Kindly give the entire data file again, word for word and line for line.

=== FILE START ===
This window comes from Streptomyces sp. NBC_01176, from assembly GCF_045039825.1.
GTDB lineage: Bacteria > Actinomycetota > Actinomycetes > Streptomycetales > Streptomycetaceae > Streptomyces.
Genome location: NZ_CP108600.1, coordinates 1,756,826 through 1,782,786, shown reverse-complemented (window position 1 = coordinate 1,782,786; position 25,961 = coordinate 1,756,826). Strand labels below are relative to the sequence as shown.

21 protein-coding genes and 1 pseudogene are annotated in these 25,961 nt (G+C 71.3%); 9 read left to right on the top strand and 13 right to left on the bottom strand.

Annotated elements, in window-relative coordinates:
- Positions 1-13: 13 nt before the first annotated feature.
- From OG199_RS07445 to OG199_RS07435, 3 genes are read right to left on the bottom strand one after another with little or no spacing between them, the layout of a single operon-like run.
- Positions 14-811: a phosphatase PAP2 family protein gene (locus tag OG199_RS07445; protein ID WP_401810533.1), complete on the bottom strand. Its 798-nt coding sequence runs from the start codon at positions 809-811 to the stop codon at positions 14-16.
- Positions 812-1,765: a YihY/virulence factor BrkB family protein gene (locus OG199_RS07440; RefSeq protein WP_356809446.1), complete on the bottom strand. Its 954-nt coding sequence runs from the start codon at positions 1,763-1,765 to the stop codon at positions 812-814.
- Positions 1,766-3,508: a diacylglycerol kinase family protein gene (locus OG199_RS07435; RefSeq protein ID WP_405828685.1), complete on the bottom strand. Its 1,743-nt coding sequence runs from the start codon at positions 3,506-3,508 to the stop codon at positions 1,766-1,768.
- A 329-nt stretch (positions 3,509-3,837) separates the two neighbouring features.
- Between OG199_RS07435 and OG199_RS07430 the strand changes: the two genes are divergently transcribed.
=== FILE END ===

This window comes from Streptomyces sp. NBC_01176, from assembly GCF_045039825.1.
GTDB lineage: Bacteria > Actinomycetota > Actinomycetes > Streptomycetales > Streptomycetaceae > Streptomyces.
Genome location: NZ_CP108600.1, coordinates 1,756,826 through 1,782,786, shown reverse-complemented (window position 1 = coordinate 1,782,786; position 25,961 = coordinate 1,756,826). Strand labels below are relative to the sequence as shown.

21 protein-coding genes and 1 pseudogene are annotated in these 25,961 nt (G+C 71.3%); 9 read left to right on the top strand and 13 right to left on the bottom strand.

Annotated elements, in window-relative coordinates:
- Positions 1-13: 13 nt before the first annotated feature.
- From OG199_RS07445 to OG199_RS07435, 3 genes are read right to left on the bottom strand one after another with little or no spacing between them, the layout of a single operon-like run.
- Positions 14-811: a phosphatase PAP2 family protein gene (locus tag OG199_RS07445; protein ID WP_401810533.1), complete on the bottom strand. Its 798-nt coding sequence runs from the start codon at positions 809-811 to the stop codon at positions 14-16.
- Positions 812-1,765: a YihY/virulence factor BrkB family protein gene (locus OG199_RS07440; RefSeq protein WP_356809446.1), complete on the bottom strand. Its 954-nt coding sequence runs from the start codon at positions 1,763-1,765 to the stop codon at positions 812-814.
- Positions 1,766-3,508: a diacylglycerol kinase family protein gene (locus OG199_RS07435; RefSeq protein ID WP_405828685.1), complete on the bottom strand. Its 1,743-nt coding sequence runs from the start codon at positions 3,506-3,508 to the stop codon at positions 1,766-1,768.
- A 329-nt stretch (positions 3,509-3,837) separates the two neighbouring features.
- Between OG199_RS07435 and OG199_RS07430 the strand changes: the two genes are divergently transcribed.